's cavalry. Jackson posted his five regiments on the reverse slope of the hill, where they were shielded from direct fire, and was able to assemble 13 guns for the defensive line, which he posted on the crest of the hill; as the guns fired, their recoil moved them down the reverse slope, where they could be safely reloaded. Meanwhile, McDowell ordered the batteries of Ricketts and Griffin to move from Dogan's Ridge to the hill for close infantry support. Their 11 guns engaged in a fierce artillery duel across 300 yards (274.3 m) against Jackson's 13. Unlike many engagements in the Civil War, here the Confederate artillery had an advantage. The Union pieces were now within range of the Confederate smoothbores and the predominantly rifled pieces on the Union side were not effective weapons at such close ranges, with many shots fired over the head of their targets.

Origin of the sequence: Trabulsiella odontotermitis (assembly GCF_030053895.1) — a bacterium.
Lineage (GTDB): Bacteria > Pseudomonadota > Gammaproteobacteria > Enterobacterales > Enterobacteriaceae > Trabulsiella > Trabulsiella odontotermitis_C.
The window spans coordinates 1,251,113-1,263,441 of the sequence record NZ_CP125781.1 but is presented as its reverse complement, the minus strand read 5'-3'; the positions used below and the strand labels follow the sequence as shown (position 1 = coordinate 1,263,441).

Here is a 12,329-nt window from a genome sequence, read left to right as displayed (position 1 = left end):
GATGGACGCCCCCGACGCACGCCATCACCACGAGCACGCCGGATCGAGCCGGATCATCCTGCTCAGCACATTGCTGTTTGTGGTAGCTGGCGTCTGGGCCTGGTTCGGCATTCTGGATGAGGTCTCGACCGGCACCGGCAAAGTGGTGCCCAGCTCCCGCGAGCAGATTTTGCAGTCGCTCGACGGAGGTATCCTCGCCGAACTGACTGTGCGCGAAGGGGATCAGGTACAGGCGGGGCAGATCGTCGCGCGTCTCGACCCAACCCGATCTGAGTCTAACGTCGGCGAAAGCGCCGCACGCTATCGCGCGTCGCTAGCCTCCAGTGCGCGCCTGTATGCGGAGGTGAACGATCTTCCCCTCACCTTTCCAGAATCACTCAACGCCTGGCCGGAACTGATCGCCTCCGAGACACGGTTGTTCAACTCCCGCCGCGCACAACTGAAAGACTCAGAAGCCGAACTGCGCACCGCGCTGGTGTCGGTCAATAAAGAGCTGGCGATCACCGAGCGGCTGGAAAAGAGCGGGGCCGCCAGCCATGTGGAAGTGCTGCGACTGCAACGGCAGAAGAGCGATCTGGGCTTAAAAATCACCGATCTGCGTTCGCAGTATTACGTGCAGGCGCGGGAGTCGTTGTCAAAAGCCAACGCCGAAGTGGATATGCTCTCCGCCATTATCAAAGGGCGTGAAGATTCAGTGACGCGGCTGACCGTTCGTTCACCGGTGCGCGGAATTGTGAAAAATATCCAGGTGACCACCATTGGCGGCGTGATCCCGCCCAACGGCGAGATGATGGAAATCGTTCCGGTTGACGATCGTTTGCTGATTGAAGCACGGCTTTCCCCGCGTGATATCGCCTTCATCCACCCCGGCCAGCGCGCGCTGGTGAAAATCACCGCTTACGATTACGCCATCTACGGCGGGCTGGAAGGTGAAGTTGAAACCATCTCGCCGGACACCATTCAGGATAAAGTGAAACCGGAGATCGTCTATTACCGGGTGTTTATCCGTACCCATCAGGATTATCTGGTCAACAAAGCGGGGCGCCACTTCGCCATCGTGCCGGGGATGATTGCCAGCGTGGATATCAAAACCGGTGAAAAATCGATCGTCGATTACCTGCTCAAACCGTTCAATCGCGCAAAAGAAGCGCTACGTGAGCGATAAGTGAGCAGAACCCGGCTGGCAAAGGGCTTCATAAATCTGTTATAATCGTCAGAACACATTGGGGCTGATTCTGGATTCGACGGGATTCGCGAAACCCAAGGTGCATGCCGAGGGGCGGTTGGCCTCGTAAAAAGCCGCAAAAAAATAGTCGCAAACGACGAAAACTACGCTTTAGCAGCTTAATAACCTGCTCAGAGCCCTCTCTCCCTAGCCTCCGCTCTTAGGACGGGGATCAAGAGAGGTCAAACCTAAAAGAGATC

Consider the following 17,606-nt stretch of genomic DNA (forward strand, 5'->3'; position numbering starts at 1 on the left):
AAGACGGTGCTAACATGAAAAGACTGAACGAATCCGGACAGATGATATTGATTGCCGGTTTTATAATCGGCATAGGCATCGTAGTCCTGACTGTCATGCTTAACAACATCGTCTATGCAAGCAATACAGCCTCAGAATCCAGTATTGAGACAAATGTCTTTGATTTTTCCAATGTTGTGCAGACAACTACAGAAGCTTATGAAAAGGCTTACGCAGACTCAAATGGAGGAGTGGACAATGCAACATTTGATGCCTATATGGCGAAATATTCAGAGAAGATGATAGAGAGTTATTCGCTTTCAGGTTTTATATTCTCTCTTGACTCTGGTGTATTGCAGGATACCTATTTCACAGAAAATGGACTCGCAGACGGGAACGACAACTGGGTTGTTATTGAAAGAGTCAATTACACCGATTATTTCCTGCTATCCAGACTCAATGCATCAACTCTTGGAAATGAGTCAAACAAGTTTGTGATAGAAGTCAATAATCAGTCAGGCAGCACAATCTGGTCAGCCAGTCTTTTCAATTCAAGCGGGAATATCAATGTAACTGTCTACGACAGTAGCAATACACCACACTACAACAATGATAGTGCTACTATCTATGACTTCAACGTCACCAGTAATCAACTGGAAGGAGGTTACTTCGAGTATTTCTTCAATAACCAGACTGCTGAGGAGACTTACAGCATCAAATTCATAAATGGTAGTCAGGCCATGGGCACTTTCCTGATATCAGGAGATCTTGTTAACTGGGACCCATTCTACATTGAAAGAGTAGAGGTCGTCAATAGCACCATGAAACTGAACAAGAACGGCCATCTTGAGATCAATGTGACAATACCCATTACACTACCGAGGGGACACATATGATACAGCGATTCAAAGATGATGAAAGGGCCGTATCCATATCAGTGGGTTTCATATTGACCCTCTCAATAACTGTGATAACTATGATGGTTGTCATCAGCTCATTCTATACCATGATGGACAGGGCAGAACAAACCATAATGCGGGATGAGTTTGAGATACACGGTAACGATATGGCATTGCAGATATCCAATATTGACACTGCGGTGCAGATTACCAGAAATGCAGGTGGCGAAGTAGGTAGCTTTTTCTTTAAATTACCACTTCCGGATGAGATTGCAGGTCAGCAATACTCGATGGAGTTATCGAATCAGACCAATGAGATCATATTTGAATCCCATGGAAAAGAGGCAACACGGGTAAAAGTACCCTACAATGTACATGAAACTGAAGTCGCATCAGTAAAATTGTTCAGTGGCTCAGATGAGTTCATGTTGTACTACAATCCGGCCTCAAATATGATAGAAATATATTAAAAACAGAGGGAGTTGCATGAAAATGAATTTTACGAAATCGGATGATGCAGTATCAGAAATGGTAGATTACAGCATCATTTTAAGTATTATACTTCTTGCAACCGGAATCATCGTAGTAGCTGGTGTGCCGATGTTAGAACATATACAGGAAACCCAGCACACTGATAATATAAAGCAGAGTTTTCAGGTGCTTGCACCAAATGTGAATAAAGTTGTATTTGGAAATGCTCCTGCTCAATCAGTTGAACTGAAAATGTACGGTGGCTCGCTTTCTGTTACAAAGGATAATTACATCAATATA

One of the casualties of the artillery fire was Judith Carter Henry, an 85-year-old widow and invalid, who was unable to leave her bedroom in the Henry House. As Ricketts began receiving rifle fire, he concluded that it was coming from the Henry House and turned his guns on the building. A shell that crashed through the bedroom wall tore off one of the widow's feet and inflicted multiple injuries, from which she died later that day.

"The Enemy are driving us," Bee exclaimed to Jackson. Jackson, a former U.S. Army officer and professor at the Virginia Military Institute
Virginia Military Institute
The Virginia Military Institute , located in Lexington, Virginia, is the oldest state-supported military college and one of six senior military colleges in the United States. Unlike any other military college in the United States—and in keeping with its founding principles—all VMI students are...